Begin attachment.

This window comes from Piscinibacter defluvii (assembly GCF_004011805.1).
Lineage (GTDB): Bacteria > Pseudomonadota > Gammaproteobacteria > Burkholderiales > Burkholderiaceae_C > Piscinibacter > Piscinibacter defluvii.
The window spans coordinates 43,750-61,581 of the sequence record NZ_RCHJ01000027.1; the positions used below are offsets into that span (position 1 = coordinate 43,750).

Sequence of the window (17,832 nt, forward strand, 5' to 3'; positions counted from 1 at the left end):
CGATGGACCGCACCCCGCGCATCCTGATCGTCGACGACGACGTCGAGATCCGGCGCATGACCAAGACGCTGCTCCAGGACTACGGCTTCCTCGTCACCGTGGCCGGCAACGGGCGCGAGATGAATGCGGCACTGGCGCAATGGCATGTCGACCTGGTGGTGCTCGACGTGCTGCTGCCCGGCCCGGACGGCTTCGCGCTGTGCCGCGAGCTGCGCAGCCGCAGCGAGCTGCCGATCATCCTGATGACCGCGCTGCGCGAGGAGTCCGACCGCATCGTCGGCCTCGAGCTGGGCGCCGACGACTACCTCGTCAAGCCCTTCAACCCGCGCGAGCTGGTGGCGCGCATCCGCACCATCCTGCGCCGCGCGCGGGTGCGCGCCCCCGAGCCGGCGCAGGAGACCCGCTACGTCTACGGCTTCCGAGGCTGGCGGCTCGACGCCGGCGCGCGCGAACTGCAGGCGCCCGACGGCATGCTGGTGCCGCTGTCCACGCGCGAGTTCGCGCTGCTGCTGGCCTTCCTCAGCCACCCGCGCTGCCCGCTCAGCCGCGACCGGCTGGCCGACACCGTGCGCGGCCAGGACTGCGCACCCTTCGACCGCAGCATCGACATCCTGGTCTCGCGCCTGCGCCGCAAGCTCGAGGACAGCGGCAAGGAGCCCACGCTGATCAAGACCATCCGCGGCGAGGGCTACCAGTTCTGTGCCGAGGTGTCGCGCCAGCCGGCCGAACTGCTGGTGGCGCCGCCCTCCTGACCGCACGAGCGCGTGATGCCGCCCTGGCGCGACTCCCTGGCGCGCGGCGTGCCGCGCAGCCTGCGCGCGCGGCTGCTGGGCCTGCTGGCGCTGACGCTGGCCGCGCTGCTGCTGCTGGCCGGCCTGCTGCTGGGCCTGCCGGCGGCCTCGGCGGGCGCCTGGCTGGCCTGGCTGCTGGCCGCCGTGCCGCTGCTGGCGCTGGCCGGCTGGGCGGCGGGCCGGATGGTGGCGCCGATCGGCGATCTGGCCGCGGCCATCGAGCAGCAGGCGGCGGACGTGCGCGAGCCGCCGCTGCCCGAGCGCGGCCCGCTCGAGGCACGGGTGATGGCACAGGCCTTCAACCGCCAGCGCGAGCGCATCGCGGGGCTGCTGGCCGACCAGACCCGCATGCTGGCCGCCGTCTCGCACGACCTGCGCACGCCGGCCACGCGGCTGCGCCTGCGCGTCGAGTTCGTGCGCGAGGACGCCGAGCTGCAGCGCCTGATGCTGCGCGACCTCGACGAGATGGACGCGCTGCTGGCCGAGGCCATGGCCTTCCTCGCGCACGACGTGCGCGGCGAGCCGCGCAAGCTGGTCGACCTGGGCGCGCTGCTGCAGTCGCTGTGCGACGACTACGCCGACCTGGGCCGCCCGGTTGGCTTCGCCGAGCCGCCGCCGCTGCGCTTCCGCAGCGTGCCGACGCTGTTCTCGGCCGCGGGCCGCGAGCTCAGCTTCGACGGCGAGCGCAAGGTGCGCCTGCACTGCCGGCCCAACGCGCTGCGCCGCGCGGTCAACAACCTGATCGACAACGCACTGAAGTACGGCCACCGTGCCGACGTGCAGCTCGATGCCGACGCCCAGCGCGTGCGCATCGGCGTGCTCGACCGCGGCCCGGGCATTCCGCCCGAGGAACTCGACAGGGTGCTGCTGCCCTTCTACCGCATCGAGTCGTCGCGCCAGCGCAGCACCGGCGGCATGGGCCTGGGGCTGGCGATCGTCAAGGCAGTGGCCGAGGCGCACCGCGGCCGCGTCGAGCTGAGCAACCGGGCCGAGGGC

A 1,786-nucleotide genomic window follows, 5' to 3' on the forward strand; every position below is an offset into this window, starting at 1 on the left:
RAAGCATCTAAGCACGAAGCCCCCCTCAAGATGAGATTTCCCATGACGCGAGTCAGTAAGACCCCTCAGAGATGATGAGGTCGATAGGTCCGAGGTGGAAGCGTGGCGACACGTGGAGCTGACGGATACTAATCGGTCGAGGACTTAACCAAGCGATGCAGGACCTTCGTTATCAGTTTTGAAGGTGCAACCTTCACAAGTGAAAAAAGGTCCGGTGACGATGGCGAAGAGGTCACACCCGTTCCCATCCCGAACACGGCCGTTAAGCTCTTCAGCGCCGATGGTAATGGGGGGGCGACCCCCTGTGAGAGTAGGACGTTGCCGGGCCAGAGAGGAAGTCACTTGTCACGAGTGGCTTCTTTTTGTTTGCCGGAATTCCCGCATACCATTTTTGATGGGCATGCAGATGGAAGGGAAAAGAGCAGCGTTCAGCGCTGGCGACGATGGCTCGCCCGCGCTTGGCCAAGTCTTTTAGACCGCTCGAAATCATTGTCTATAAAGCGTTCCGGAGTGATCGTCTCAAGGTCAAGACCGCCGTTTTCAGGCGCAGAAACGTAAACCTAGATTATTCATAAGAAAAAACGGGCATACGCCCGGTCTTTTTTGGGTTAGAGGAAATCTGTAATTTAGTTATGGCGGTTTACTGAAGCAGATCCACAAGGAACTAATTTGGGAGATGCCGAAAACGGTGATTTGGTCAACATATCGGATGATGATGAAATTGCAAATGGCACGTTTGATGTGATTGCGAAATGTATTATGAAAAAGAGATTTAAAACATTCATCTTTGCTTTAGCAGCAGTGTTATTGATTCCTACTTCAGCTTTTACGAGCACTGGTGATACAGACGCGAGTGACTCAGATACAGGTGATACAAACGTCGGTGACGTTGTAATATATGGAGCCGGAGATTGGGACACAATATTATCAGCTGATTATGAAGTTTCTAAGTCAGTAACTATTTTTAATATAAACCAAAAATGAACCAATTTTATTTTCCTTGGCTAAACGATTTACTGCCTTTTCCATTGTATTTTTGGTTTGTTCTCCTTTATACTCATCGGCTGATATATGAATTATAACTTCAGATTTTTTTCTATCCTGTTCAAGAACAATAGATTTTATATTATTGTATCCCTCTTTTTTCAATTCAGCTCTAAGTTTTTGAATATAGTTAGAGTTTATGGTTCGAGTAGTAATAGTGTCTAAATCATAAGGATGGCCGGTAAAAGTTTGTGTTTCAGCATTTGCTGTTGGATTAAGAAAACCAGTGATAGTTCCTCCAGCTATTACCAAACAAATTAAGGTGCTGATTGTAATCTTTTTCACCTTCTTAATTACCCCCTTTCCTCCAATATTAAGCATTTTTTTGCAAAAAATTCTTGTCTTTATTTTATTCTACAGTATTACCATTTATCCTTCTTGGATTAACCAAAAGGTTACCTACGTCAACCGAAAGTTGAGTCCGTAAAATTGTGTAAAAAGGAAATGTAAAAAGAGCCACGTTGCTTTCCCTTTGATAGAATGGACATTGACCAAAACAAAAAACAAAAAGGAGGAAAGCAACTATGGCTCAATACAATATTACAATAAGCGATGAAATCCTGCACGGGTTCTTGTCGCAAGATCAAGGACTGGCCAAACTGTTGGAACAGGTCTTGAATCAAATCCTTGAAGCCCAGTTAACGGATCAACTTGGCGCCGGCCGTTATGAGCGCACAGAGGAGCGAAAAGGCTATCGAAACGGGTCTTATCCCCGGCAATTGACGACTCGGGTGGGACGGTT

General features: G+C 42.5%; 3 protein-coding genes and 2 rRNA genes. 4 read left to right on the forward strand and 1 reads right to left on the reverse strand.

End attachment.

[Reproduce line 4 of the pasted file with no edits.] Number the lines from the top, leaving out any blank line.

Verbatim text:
Sequence of the window (17,832 nt, forward strand, 5' to 3'; positions counted from 1 at the left end):